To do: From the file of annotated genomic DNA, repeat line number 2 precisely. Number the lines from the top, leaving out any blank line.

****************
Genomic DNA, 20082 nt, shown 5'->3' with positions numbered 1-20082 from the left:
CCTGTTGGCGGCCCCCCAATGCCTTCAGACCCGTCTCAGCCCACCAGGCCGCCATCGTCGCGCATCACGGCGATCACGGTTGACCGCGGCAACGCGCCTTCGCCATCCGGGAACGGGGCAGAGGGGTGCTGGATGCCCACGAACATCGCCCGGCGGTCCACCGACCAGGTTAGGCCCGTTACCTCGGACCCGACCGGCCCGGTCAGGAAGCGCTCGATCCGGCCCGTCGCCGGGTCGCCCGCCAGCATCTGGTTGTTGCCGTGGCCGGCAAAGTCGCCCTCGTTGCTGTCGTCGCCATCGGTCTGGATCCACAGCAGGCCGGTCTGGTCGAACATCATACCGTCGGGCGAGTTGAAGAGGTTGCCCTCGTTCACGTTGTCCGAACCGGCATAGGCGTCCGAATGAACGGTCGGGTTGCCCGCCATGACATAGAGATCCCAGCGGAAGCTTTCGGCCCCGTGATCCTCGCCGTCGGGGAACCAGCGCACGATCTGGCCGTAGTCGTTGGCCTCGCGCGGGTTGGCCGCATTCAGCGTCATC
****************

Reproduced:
CCTGTTGGCGGCCCCCCAATGCCTTCAGACCCGTCTCAGCCCACCAGGCCGCCATCGTCGCGCATCACGGCGATCACGGTTGACCGCGGCAACGCGCCTTCGCCATCCGGGAACGGGGCAGAGGGGTGCTGGATGCCCACGAACATCGCCCGGCGGTCCACCGACCAGGTTAGGCCCGTTACCTCGGACCCGACCGGCCCGGTCAGGAAGCGCTCGATCCGGCCCGTCGCCGGGTCGCCCGCCAGCATCTGGTTGTTGCCGTGGCCGGCAAAGTCGCCCTCGTTGCTGTCGTCGCCATCGGTCTGGATCCACAGCAGGCCGGTCTGGTCGAACATCATACCGTCGGGCGAGTTGAAGAGGTTGCCCTCGTTCACGTTGTCCGAACCGGCATAGGCGTCCGAATGAACGGTCGGGTTGCCCGCCATGACATAGAGATCCCAGCGGAAGCTTTCGGCCCCGTGATCCTCGCCGTCGGGGAACCAGCGCACGATCTGGCCGTAGTCGTTGGCCTCGCGCGGGTTGGCCGCATTCAGCGTCATC